“This is a speech Tony Blair made in January 1998, which is, again, context, and I quote 1998, which is early, he hadn’t even been Prime Minister for a year: “We have a clear responsibility in the interests of long-term peace in the world to stop Saddam Hussein from defying the judgment of the world’s community. He must be either persuaded by diplomacy or made by force to yield up his long cherished ambition to develop nuclear, chemical and biological weapons; weapons which threaten not only his immediate neighbours in the Middle East, but pose a direct and fundamental challenge to world peace. All our experience of him teaches us that it is sometimes hard to succeed with him via diplomacy, but one thing is for sure: diplomacy stands no chance of success at all unless he knows that if he fails to listen to reason, we have the force to back it up.” Now, I never saw any evidence over all the years that I was in Washington that that fundamental view ever changed, and I think you can see things, hear things, said by Tony Blair, years later, that reflect that exactly.”

    What we need to do is to refresh the old Security Council Resolutions God knows how many there are, 15, 16, 17 particularly Resolutions 678 and 687. We can only do that if we can create some kind of consensus within the UN and get a Security Council Resolution that actually provides us with what we need”. Then you no longer have to worry about the legality or otherwise of regime change, because you have provided Saddam, through this Security Council Resolution with a set of things that he has to do, which, if he doesn’t do, you wrong foot him and then you can take action. Actually, that is precisely what 1441 did. Unanimously, thanks to an astonishing skill of Jeremy Greenstock in New York, and others, we got a unanimous resolution that put even Syria voted for it, for Pete’s sake, which puts all the onus on Saddam to prove his innocence.”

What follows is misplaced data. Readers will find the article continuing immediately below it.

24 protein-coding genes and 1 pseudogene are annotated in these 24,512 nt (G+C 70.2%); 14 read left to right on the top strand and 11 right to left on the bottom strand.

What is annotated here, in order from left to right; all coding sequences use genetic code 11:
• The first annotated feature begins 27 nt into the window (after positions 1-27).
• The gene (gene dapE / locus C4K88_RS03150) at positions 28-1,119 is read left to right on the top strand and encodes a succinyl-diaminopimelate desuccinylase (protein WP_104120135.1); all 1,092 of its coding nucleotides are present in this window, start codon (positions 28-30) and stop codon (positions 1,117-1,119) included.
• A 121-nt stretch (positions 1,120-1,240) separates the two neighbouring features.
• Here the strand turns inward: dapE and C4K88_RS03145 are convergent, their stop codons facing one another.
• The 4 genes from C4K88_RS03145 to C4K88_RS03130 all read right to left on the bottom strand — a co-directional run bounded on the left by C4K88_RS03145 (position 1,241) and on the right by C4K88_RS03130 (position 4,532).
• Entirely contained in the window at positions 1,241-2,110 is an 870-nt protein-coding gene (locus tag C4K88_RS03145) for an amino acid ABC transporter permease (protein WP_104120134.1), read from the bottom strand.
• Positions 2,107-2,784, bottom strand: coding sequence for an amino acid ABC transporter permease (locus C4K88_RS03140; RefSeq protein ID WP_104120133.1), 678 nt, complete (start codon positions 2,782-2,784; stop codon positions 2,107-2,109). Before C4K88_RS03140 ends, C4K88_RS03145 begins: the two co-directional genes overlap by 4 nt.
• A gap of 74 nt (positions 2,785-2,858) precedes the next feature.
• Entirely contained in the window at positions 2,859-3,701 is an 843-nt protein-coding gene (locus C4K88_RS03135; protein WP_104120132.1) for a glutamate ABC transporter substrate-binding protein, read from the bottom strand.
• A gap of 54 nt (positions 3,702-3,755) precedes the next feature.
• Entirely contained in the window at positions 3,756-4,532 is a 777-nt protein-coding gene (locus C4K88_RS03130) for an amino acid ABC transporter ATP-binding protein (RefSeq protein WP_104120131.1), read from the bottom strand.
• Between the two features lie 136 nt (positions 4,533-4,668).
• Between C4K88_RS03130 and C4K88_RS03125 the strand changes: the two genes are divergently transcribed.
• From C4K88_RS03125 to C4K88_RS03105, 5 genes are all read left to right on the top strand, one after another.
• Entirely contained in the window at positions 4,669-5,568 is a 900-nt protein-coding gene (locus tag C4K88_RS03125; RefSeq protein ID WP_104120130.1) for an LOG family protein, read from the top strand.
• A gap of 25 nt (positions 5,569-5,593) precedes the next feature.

“Now, the British, as you mentioned this, I think played some role in influencing George Bush down this path against the wishes of his Vice President, very vociferously expressed, Tony Blair’s pressure, Jack Straw’s pressure all played their own part and I think pressure from David Manning and myself. We did play a part. I suspect, though, that the greater part was played by a combination, in this case, of Condoleezza Rice and Colin Powell, who, in a very private supper with the President on 5 August, made the case for taking the international UN route,”

    (On President Bush) “In his head and he had a very strong sense of realpolitik, he realised he couldn’t just do that and he submitted to the recommendations of his national security adviser and Secretary of State with a chorus of Europeans and an Australian, of whom Tony Blair was the most significant, that he would give the UN route a throw.”